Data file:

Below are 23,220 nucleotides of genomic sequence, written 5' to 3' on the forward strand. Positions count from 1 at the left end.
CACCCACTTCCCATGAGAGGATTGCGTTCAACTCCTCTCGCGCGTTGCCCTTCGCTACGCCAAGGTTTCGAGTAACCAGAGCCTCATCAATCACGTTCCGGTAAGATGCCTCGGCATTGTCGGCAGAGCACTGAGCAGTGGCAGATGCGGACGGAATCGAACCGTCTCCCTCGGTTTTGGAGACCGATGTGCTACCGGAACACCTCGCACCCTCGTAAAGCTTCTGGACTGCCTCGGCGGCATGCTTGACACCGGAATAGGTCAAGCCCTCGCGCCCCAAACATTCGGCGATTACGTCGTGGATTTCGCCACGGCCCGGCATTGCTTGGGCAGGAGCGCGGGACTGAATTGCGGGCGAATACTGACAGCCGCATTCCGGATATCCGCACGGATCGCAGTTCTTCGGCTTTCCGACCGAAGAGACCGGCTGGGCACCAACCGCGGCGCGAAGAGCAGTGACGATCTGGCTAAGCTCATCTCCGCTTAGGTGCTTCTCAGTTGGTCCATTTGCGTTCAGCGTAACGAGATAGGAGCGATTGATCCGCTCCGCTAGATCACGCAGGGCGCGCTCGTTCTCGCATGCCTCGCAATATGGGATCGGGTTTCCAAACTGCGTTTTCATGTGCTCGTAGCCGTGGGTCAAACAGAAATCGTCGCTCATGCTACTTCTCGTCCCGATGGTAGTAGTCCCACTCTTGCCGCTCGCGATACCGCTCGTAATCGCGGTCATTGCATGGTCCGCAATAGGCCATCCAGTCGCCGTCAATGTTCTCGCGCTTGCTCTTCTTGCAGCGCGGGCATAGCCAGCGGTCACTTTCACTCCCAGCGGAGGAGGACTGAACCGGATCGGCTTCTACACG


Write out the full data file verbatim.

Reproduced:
Below are 23,220 nucleotides of genomic sequence, written 5' to 3' on the forward strand. Positions count from 1 at the left end.
CACCCACTTCCCATGAGAGGATTGCGTTCAACTCCTCTCGCGCGTTGCCCTTCGCTACGCCAAGGTTTCGAGTAACCAGAGCCTCATCAATCACGTTCCGGTAAGATGCCTCGGCATTGTCGGCAGAGCACTGAGCAGTGGCAGATGCGGACGGAATCGAACCGTCTCCCTCGGTTTTGGAGACCGATGTGCTACCGGAACACCTCGCACCCTCGTAAAGCTTCTGGACTGCCTCGGCGGCATGCTTGACACCGGAATAGGTCAAGCCCTCGCGCCCCAAACATTCGGCGATTACGTCGTGGATTTCGCCACGGCCCGGCATTGCTTGGGCAGGAGCGCGGGACTGAATTGCGGGCGAATACTGACAGCCGCATTCCGGATATCCGCACGGATCGCAGTTCTTCGGCTTTCCGACCGAAGAGACCGGCTGGGCACCAACCGCGGCGCGAAGAGCAGTGACGATCTGGCTAAGCTCATCTCCGCTTAGGTGCTTCTCAGTTGGTCCATTTGCGTTCAGCGTAACGAGATAGGAGCGATTGATCCGCTCCGCTAGATCACGCAGGGCGCGCTCGTTCTCGCATGCCTCGCAATATGGGATCGGGTTTCCAAACTGCGTTTTCATGTGCTCGTAGCCGTGGGTCAAACAGAAATCGTCGCTCATGCTACTTCTCGTCCCGATGGTAGTAGTCCCACTCTTGCCGCTCGCGATACCGCTCGTAATCGCGGTCATTGCATGGTCCGCAATAGGCCATCCAGTCGCCGTCAATGTTCTCGCGCTTGCTCTTCTTGCAGCGCGGGCATAGCCAGCGGTCACTTTCACTCCCAGCGGAGGAGGACTGAACCGGATCGGCTTCTACACG